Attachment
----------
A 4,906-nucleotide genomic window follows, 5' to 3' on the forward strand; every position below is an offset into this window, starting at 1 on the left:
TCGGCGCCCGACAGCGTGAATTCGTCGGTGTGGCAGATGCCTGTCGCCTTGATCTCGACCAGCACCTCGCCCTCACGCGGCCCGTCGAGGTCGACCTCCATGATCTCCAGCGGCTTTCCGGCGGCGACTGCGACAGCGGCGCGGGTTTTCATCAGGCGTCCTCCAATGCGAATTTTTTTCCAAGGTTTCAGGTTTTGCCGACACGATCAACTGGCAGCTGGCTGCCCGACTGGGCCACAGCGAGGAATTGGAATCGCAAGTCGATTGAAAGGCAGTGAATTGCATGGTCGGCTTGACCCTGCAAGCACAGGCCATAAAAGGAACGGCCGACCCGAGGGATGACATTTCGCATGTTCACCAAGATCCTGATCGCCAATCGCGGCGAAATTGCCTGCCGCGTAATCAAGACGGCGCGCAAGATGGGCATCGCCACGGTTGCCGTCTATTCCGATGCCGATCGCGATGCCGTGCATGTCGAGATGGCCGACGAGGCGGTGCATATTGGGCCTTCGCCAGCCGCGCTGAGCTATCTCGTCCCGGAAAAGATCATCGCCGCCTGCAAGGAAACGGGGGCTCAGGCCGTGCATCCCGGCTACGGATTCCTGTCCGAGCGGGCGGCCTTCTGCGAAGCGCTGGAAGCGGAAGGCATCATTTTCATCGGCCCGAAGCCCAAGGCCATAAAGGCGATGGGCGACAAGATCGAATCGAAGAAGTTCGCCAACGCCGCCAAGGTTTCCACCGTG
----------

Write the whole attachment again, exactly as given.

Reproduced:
A 4,906-nucleotide genomic window follows, 5' to 3' on the forward strand; every position below is an offset into this window, starting at 1 on the left:
TCGGCGCCCGACAGCGTGAATTCGTCGGTGTGGCAGATGCCTGTCGCCTTGATCTCGACCAGCACCTCGCCCTCACGCGGCCCGTCGAGGTCGACCTCCATGATCTCCAGCGGCTTTCCGGCGGCGACTGCGACAGCGGCGCGGGTTTTCATCAGGCGTCCTCCAATGCGAATTTTTTTCCAAGGTTTCAGGTTTTGCCGACACGATCAACTGGCAGCTGGCTGCCCGACTGGGCCACAGCGAGGAATTGGAATCGCAAGTCGATTGAAAGGCAGTGAATTGCATGGTCGGCTTGACCCTGCAAGCACAGGCCATAAAAGGAACGGCCGACCCGAGGGATGACATTTCGCATGTTCACCAAGATCCTGATCGCCAATCGCGGCGAAATTGCCTGCCGCGTAATCAAGACGGCGCGCAAGATGGGCATCGCCACGGTTGCCGTCTATTCCGATGCCGATCGCGATGCCGTGCATGTCGAGATGGCCGACGAGGCGGTGCATATTGGGCCTTCGCCAGCCGCGCTGAGCTATCTCGTCCCGGAAAAGATCATCGCCGCCTGCAAGGAAACGGGGGCTCAGGCCGTGCATCCCGGCTACGGATTCCTGTCCGAGCGGGCGGCCTTCTGCGAAGCGCTGGAAGCGGAAGGCATCATTTTCATCGGCCCGAAGCCCAAGGCCATAAAGGCGATGGGCGACAAGATCGAATCGAAGAAGTTCGCCAACGCCGCCAAGGTTTCCACCGTG